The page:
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The Romanian flora and vegetation

The Romanian flora and vegetation section constitutes the largest subunit of the Phytogeographical Sector, an original idea of Prof. Alexandru Borza, the founder of the botanic garden. This area provided important support for the botanic garden activities of ex situ conservation and research of rare or vulnerable plant species in our country, but also in presenting, educating and informing the public and biology students with our native flora. Thus, in a manner closely resembling nature, there are plants characteristic for the main regions of Romania, organized in subsections dedicated to Dobrudja, Banat, Oltenia, Transylvania and the Carpathian Mountains.

Meadow with spring snowflakes (Leucojum vernum)

The flora of the sea dunes brings together, on a small area of land, species of this type of habitat that are increasingly endangered. It includes rare sand-loving species (a special sand is brought from the Black Sea shores), such as the sea kale (Crambe maritima), the sand couch-grass (Elymus farctus subsp. bessarabicus, Leymus racemosus), the blue lettuce (Lactuca tatarica), Stipa borysthenica, the lace veil asparagus (Asparagus pseudoscaber), etc.

Crambe maritima (the sea kale), a rare plant in the Romanian flora

The flora of Dobrudja is represented by rare species such as the Christ’s thorn (Paliurus spina-christi), the snowdrop (Galanthus elwesii), and the Balkan peony (Paeonia peregrina var. romanica).

The flora of Banat and Oltenia includes thermophilous and calciphilous species displayed on rockeries and in a vegetation type locally called ‘șibliac’ made up of the common lilac (Syringa vulgaris), the smoketree (Cotinus coggygria) or the manna ash (Fraxinus ornus).

The Transylvanian Plateau showcases a fragment of the beauty and diversity of the particular flora of this geographical area. The Transylvanian meadows are among the richest in biodiversity in Europe. The high number of species is due to traditional land-use practices of local people, who have cared for their land generation after generation. Mowing and grazing at optimal times preserve a large number of species in this type of semi-natural habitat. In the botanic garden, we apply the traditional local practices of protecting the biodiversity of the meadows, therefore the Transylvanian plateau showcases year after year about 100 species of plants that grow in harmony.

The Romanian peony (Paeonia peregrina var. romanica)

In early spring, thousands of spring snowflakes (Leucojum vernum) and hundreds of spring crocuses (Crocus vernus) bloom, in the summer we have rare species such as an endemic species of the milkvetch (Astragalus peterfii), the burning bush (Dictamnus albus), the dwarf Russian almond (Prunus tenella), the fernleaf peony (Paeonia tenuifolia), the poet’s daffodil (Narcissus poeticus). In the autumn, before the cold sets in, a crocus endemic to the Carpathians (Crocus banaticus) overflows the entire plateau with bluish shimmering hue.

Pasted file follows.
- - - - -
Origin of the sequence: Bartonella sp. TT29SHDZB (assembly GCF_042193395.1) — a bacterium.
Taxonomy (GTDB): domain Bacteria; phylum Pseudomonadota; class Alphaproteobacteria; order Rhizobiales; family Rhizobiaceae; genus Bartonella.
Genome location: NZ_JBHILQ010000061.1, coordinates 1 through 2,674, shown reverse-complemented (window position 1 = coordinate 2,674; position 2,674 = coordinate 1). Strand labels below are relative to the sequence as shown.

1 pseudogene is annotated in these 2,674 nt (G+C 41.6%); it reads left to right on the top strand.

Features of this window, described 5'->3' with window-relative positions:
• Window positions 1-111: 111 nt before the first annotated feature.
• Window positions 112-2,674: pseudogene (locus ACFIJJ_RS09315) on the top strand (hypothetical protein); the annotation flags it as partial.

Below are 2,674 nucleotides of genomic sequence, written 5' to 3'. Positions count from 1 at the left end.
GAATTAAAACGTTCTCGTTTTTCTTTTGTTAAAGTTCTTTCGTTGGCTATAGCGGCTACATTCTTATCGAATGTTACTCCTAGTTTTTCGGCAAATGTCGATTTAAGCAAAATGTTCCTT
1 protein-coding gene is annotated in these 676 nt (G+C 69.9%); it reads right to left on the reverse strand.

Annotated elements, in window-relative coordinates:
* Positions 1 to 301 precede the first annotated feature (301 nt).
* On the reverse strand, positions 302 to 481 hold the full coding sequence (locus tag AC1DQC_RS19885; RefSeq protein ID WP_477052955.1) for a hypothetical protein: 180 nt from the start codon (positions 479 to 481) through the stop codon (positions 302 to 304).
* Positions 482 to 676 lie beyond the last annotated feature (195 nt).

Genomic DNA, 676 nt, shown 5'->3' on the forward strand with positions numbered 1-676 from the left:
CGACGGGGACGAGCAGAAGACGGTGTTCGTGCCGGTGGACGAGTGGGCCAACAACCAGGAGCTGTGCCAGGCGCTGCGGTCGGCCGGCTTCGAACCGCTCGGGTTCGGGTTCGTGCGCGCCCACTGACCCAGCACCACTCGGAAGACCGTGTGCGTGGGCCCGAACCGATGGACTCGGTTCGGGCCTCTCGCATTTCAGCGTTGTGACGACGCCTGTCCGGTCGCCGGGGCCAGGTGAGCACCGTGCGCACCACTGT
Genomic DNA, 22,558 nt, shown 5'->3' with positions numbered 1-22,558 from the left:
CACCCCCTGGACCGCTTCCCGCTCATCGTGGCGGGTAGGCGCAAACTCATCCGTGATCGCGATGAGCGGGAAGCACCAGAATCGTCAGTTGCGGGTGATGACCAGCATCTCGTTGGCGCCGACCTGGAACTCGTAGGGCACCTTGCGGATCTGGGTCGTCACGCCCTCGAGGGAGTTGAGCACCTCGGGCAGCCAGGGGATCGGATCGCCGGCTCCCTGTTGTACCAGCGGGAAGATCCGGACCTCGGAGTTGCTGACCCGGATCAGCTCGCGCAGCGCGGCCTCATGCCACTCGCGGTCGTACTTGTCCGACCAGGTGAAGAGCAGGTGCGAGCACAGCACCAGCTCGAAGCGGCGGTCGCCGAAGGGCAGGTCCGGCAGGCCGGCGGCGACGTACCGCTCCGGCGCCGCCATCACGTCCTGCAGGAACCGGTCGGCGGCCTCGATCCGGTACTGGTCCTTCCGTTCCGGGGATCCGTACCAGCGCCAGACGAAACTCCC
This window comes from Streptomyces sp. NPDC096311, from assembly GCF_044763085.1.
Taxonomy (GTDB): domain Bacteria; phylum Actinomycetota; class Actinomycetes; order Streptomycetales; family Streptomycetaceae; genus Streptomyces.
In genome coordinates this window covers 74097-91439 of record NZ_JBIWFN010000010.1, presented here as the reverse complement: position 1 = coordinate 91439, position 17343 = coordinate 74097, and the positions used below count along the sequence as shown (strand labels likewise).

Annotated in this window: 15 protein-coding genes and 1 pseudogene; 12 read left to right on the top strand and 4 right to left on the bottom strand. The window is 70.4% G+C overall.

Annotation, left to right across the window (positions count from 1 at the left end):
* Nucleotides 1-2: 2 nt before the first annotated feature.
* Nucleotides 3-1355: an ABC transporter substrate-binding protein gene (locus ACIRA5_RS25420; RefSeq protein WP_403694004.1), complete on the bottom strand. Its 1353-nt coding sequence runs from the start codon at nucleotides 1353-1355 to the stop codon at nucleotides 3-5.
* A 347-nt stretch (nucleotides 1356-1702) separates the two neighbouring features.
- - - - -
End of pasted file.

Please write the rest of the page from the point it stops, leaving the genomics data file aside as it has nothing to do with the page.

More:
The Transylvanian Plateau section is home to an artificial salt pan, where salt-tolerant plants (halophytes) are grown in a habitat that is widespread in Transylvania (e.g. at Turda, Sic, Cojocna, Ocna Mureș). Some examples of cultivated plants are Triglochin maritima, Juncus gerardii, Plantago cornuti, Limonium gmelinii, Tripolium pannonicum subsp. tripolium, etc.

The Carpathian Mountains are represented in the botanic garden by rocky and forest habitats. The rockery houses plants such as the yellow endemic tulip (Tulipa hungarica), the Carpathian white carnation (Dianthus spiculifolius), the white martagon lily (Lilium martagon var. albiflorum), the plum iris (Iris graminea), cotoneasters (Cotoneaster integerrimus, C. melanocarpus), etc. The forests are represented by areas planted with the sessile oak, the common beech, the Norway spruce, the silver fir, the red pine, and larch trees, and the grassy forest floor is represented by species such as the two Carpathian endemic species Cardamine glanduligera and Hepatica transsilvanica (Anemone transsilvanica). Frequently encountered in our forests are the anemones (Anemone ranunculoides, A. nemorosa), the wood-sorrel (Oxalis acetosella), the hart’s tongue fern (Asplenium scolopendrium), or the violet hellebore (Helleborus purpurascens). We should also mention the Hungarian lilac (Syringa josikaea) located at both the entrance and the exit of the Romanian flora and vegetation sector, and which is a true symbol of rarity (Carpathian endemic species) and beauty for the flora of this country.